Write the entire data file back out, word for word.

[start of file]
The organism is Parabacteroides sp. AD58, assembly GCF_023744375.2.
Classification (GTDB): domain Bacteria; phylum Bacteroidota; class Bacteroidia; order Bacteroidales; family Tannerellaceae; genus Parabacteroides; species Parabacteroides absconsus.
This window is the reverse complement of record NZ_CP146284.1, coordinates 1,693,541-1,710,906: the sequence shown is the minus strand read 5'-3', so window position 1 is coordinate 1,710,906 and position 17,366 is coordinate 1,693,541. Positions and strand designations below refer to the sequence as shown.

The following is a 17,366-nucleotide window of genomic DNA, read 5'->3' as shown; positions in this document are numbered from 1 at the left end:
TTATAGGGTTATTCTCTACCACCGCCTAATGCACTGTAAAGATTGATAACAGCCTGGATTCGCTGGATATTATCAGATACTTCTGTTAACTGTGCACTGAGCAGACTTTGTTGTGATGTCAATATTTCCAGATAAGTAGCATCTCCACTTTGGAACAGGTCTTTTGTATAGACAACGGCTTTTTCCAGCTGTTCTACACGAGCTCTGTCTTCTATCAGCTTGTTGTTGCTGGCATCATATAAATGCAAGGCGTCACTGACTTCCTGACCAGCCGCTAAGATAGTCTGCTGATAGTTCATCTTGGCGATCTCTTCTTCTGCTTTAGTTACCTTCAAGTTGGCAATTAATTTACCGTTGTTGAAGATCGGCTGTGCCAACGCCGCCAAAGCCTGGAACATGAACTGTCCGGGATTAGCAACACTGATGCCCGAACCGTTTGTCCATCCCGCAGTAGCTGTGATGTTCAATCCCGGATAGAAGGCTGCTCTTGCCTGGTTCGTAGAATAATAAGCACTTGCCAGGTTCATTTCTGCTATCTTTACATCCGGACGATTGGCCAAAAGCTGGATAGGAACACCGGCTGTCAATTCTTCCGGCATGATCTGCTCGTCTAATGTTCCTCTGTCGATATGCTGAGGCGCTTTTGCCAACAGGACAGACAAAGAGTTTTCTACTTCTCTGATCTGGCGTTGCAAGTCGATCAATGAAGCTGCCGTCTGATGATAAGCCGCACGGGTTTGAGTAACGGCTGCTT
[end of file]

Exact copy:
The organism is Parabacteroides sp. AD58, assembly GCF_023744375.2.
Classification (GTDB): domain Bacteria; phylum Bacteroidota; class Bacteroidia; order Bacteroidales; family Tannerellaceae; genus Parabacteroides; species Parabacteroides absconsus.
This window is the reverse complement of record NZ_CP146284.1, coordinates 1,693,541-1,710,906: the sequence shown is the minus strand read 5'-3', so window position 1 is coordinate 1,710,906 and position 17,366 is coordinate 1,693,541. Positions and strand designations below refer to the sequence as shown.

The following is a 17,366-nucleotide window of genomic DNA, read 5'->3' as shown; positions in this document are numbered from 1 at the left end:
TTATAGGGTTATTCTCTACCACCGCCTAATGCACTGTAAAGATTGATAACAGCCTGGATTCGCTGGATATTATCAGATACTTCTGTTAACTGTGCACTGAGCAGACTTTGTTGTGATGTCAATATTTCCAGATAAGTAGCATCTCCACTTTGGAACAGGTCTTTTGTATAGACAACGGCTTTTTCCAGCTGTTCTACACGAGCTCTGTCTTCTATCAGCTTGTTGTTGCTGGCATCATATAAATGCAAGGCGTCACTGACTTCCTGACCAGCCGCTAAGATAGTCTGCTGATAGTTCATCTTGGCGATCTCTTCTTCTGCTTTAGTTACCTTCAAGTTGGCAATTAATTTACCGTTGTTGAAGATCGGCTGTGCCAACGCCGCCAAAGCCTGGAACATGAACTGTCCGGGATTAGCAACACTGATGCCCGAACCGTTTGTCCATCCCGCAGTAGCTGTGATGTTCAATCCCGGATAGAAGGCTGCTCTTGCCTGGTTCGTAGAATAATAAGCACTTGCCAGGTTCATTTCTGCTATCTTTACATCCGGACGATTGGCCAAAAGCTGGATAGGAACACCGGCTGTCAATTCTTCCGGCATGATCTGCTCGTCTAATGTTCCTCTGTCGATATGCTGAGGCGCTTTTGCCAACAGGACAGACAAAGAGTTTTCTACTTCTCTGATCTGGCGTTGCAAGTCGATCAATGAAGCTGCCGTCTGATGATAAGCCGCACGGGTTTGAGTAACGGCTGCTT